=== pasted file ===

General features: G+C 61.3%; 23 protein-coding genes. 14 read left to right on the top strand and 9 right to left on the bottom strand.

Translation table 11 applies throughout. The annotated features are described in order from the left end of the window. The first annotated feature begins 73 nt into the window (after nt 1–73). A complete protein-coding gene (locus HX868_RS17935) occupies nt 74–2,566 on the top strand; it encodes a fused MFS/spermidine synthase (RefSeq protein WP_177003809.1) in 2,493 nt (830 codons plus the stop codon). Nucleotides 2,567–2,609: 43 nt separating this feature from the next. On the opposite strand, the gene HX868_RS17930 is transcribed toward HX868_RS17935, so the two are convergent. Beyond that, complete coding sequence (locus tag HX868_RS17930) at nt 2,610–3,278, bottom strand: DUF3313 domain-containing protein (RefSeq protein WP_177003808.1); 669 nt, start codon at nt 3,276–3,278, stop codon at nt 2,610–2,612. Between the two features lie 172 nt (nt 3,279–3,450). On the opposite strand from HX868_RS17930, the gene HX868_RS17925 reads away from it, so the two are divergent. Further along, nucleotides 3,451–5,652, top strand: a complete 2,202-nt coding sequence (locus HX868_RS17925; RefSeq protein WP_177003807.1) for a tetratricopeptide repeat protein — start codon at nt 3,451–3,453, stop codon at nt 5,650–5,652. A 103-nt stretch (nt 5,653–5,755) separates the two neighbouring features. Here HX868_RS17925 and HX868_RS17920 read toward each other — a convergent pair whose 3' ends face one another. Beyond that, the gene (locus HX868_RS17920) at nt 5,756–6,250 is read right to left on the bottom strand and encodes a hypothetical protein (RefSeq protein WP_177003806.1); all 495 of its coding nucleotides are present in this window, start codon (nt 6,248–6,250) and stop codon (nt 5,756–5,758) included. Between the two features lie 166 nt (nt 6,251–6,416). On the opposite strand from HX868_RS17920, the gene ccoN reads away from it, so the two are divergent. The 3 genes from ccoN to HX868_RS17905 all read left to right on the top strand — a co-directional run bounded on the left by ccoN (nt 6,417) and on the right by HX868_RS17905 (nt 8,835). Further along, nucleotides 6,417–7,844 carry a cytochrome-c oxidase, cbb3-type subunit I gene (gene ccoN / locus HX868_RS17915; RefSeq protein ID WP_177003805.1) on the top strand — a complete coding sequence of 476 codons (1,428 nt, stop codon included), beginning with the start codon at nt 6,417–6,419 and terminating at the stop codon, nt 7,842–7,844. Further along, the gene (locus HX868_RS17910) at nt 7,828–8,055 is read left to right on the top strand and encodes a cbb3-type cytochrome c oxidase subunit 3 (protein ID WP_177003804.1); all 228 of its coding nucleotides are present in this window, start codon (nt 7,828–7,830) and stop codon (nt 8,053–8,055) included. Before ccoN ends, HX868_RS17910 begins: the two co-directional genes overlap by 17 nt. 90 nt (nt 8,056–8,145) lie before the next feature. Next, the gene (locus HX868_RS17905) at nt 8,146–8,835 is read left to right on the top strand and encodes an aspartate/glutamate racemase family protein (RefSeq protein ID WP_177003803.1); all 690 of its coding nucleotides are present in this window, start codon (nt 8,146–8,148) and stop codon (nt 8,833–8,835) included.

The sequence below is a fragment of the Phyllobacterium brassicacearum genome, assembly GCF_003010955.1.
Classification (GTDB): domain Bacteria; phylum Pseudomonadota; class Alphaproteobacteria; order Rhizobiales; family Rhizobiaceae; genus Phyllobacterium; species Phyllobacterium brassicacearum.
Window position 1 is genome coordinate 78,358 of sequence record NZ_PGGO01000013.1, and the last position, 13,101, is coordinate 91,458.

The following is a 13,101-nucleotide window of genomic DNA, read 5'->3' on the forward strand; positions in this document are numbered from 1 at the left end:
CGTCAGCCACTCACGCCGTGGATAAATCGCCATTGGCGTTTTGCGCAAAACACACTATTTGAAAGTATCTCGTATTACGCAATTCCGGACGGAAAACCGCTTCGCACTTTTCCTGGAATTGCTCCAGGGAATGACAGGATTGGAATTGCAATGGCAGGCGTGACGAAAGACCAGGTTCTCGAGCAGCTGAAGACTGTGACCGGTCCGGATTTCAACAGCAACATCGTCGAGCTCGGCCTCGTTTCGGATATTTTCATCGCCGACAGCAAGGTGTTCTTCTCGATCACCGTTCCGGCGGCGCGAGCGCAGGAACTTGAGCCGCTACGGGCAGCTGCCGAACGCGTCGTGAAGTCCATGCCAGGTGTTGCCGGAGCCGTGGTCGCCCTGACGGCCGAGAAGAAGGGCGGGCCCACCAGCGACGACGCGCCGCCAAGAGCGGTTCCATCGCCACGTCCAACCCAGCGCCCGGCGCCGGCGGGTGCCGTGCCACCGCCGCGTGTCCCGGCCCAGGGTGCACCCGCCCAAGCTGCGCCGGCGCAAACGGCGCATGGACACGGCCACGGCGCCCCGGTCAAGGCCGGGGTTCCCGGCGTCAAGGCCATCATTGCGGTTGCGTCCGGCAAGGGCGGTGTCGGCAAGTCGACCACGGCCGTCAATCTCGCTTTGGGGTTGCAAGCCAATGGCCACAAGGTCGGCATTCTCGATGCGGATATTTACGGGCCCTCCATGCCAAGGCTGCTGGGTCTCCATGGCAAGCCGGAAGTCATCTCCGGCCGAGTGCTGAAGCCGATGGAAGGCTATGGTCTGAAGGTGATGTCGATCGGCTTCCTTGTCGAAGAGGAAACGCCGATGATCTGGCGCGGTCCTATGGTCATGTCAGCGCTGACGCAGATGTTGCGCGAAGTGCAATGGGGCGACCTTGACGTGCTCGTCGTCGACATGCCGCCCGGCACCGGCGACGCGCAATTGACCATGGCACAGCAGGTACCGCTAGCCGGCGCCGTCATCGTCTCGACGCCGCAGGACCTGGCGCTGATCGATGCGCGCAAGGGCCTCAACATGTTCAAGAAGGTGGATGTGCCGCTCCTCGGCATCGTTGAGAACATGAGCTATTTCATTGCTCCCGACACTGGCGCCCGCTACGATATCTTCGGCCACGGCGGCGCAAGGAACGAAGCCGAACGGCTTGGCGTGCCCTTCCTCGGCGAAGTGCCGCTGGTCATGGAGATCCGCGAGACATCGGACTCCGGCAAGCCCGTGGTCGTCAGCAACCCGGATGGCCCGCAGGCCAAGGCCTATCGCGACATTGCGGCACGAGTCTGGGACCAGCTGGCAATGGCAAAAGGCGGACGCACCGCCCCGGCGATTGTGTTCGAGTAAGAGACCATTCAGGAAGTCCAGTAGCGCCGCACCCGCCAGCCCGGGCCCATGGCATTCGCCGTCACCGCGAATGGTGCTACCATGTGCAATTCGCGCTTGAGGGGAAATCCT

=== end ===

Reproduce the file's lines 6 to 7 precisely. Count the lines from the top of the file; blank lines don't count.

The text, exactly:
The following is a 13,101-nucleotide window of genomic DNA, read 5'->3' on the forward strand; positions in this document are numbered from 1 at the left end:
CGTCAGCCACTCACGCCGTGGATAAATCGCCATTGGCGTTTTGCGCAAAACACACTATTTGAAAGTATCTCGTATTACGCAATTCCGGACGGAAAACCGCTTCGCACTTTTCCTGGAATTGCTCCAGGGAATGACAGGATTGGAATTGCAATGGCAGGCGTGACGAAAGACCAGGTTCTCGAGCAGCTGAAGACTGTGACCGGTCCGGATTTCAACAGCAACATCGTCGAGCTCGGCCTCGTTTCGGATATTTTCATCGCCGACAGCAAGGTGTTCTTCTCGATCACCGTTCCGGCGGCGCGAGCGCAGGAACTTGAGCCGCTACGGGCAGCTGCCGAACGCGTCGTGAAGTCCATGCCAGGTGTTGCCGGAGCCGTGGTCGCCCTGACGGCCGAGAAGAAGGGCGGGCCCACCAGCGACGACGCGCCGCCAAGAGCGGTTCCATCGCCACGTCCAACCCAGCGCCCGGCGCCGGCGGGTGCCGTGCCACCGCCGCGTGTCCCGGCCCAGGGTGCACCCGCCCAAGCTGCGCCGGCGCAAACGGCGCATGGACACGGCCACGGCGCCCCGGTCAAGGCCGGGGTTCCCGGCGTCAAGGCCATCATTGCGGTTGCGTCCGGCAAGGGCGGTGTCGGCAAGTCGACCACGGCCGTCAATCTCGCTTTGGGGTTGCAAGCCAATGGCCACAAGGTCGGCATTCTCGATGCGGATATTTACGGGCCCTCCATGCCAAGGCTGCTGGGTCTCCATGGCAAGCCGGAAGTCATCTCCGGCCGAGTGCTGAAGCCGATGGAAGGCTATGGTCTGAAGGTGATGTCGATCGGCTTCCTTGTCGAAGAGGAAACGCCGATGATCTGGCGCGGTCCTATGGTCATGTCAGCGCTGACGCAGATGTTGCGCGAAGTGCAATGGGGCGACCTTGACGTGCTCGTCGTCGACATGCCGCCCGGCACCGGCGACGCGCAATTGACCATGGCACAGCAGGTACCGCTAGCCGGCGCCGTCATCGTCTCGACGCCGCAGGACCTGGCGCTGATCGATGCGCGCAAGGGCCTCAACATGTTCAAGAAGGTGGATGTGCCGCTCCTCGGCATCGTTGAGAACATGAGCTATTTCATTGCTCCCGACACTGGCGCCCGCTACGATATCTTCGGCCACGGCGGCGCAAGGAACGAAGCCGAACGGCTTGGCGTGCCCTTCCTCGGCGAAGTGCCGCTGGTCATGGAGATCCGCGAGACATCGGACTCCGGCAAGCCCGTGGTCGTCAGCAACCCGGATGGCCCGCAGGCCAAGGCCTATCGCGACATTGCGGCACGAGTCTGGGACCAGCTGGCAATGGCAAAAGGCGGACGCACCGCCCCGGCGATTGTGTTCGAGTAAGAGACCATTCAGGAAGTCCAGTAGCGCCGCACCCGCCAGCCCGGGCCCATGGCATTCGCCGTCACCGCGAATGGTGCTACCATGTGCAATTCGCGCTTGAGGGGAAATCCT